In 1914, Ernest Shackleton wrote “Pack-ice might be described as a gigantic and interminable jigsaw-puzzle devised by nature.” Shackleton was a great Antarctic explorer. He wanted to be the first to cross the continent of Antarctica, but his expedition ran into unexpectedly icy conditions. He is famous now, not for achieving his goal, but for surviving the loss of his ship and keeping all of his men alive through terrible conditions.
I’ve been thinking about his story because we’re working in the same area that he sailed, and we also have an unusually icy year. But unlike Shackleton, we have helicopters, satellite pictures of the ice, and reliable communication with land. We’re also in a much bigger and safer ship!
I took that photo from the bridge of the ship (the bridge is like the cockpit of an airplane). You can see that the ship is entering the ice. We can break through the ice, but we can’t go all that quickly. We sent a helicopter to check on the ice ahead of us and determined that it gets thicker further south and we can’t get through. So we’ve done what Shackleton couldn’t: we turned around and we’ll be exploring the western side of the Antarctic peninsula instead of the eastern side.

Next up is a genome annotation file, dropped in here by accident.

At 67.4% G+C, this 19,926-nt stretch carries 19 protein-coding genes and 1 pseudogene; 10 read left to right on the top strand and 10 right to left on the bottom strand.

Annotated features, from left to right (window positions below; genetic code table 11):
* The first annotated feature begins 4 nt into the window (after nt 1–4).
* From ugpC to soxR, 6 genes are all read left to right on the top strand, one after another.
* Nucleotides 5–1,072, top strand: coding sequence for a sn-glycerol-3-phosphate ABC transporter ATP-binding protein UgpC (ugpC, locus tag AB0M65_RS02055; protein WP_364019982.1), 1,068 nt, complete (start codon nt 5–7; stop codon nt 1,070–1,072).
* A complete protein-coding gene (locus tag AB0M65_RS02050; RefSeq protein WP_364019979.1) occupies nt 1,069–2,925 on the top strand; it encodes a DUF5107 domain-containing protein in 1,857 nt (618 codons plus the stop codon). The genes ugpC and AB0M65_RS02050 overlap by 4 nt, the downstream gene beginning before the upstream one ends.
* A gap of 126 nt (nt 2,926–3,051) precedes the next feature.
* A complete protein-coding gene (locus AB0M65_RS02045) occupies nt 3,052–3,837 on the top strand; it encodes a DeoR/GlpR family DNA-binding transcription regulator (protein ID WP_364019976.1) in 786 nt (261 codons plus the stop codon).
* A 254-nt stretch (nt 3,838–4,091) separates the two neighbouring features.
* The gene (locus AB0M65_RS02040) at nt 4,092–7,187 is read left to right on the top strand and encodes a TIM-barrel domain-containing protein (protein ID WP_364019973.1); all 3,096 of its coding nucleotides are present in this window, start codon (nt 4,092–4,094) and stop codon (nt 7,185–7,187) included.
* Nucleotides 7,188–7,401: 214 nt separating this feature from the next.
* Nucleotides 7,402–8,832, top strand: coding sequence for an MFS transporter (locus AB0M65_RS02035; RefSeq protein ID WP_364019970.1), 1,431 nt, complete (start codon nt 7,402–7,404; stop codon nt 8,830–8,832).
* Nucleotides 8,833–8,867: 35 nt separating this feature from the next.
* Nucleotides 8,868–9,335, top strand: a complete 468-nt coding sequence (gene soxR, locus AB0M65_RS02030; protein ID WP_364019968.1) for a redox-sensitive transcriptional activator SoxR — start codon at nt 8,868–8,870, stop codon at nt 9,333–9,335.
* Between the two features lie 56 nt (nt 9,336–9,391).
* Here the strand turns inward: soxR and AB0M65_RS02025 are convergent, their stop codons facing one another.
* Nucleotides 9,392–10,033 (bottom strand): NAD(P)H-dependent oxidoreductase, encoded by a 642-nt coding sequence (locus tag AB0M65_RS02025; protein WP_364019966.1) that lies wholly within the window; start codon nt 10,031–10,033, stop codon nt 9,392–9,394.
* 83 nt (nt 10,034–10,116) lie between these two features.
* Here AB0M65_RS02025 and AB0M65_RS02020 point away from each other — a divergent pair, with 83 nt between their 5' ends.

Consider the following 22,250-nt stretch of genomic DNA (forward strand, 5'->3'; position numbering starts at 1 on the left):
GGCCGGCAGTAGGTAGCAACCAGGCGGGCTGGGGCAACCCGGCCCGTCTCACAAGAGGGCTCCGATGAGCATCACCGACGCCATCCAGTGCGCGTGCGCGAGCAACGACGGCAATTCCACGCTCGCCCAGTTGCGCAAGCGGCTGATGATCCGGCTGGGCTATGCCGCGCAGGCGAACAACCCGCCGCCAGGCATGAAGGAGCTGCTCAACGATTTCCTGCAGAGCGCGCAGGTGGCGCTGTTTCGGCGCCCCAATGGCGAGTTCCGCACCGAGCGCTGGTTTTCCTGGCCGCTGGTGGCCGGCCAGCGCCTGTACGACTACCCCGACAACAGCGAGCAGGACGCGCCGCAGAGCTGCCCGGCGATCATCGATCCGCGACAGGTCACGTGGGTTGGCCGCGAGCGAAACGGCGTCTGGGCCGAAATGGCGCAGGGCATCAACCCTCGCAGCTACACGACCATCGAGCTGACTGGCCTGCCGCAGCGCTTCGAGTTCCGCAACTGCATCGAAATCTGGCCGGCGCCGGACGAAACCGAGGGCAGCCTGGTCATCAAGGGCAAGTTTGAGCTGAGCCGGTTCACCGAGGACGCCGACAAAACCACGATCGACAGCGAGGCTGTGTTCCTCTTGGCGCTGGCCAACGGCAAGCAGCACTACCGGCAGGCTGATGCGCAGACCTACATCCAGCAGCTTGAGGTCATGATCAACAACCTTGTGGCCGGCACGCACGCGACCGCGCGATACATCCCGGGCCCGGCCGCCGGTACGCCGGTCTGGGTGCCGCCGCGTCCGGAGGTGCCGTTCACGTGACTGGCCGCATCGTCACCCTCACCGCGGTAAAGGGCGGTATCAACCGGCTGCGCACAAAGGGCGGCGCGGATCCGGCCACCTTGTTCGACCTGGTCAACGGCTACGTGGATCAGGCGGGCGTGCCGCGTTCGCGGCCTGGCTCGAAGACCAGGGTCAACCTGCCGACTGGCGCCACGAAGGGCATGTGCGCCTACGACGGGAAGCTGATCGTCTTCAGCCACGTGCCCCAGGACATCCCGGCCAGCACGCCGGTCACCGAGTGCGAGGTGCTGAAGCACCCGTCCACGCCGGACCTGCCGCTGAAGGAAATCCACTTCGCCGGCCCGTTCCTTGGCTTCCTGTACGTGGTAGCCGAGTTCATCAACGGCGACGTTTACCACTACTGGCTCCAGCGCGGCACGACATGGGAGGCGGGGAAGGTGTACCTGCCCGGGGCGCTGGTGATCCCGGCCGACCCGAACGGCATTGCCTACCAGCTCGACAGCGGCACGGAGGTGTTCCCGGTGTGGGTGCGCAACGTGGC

In a few weeks, we’ll try again to reach our original goal on the eastern side of the peninsula. Until then, we’re going to do the best research that we can on the western side. We have a ship full of great scientists and equipment, so you can bet that we’re not going to waste our time complaining about what we can’t change. We’ve been working together to plan some cool projects on the ice-free western side. I’ll start gathering data tonight and should be able to post some of my results soon.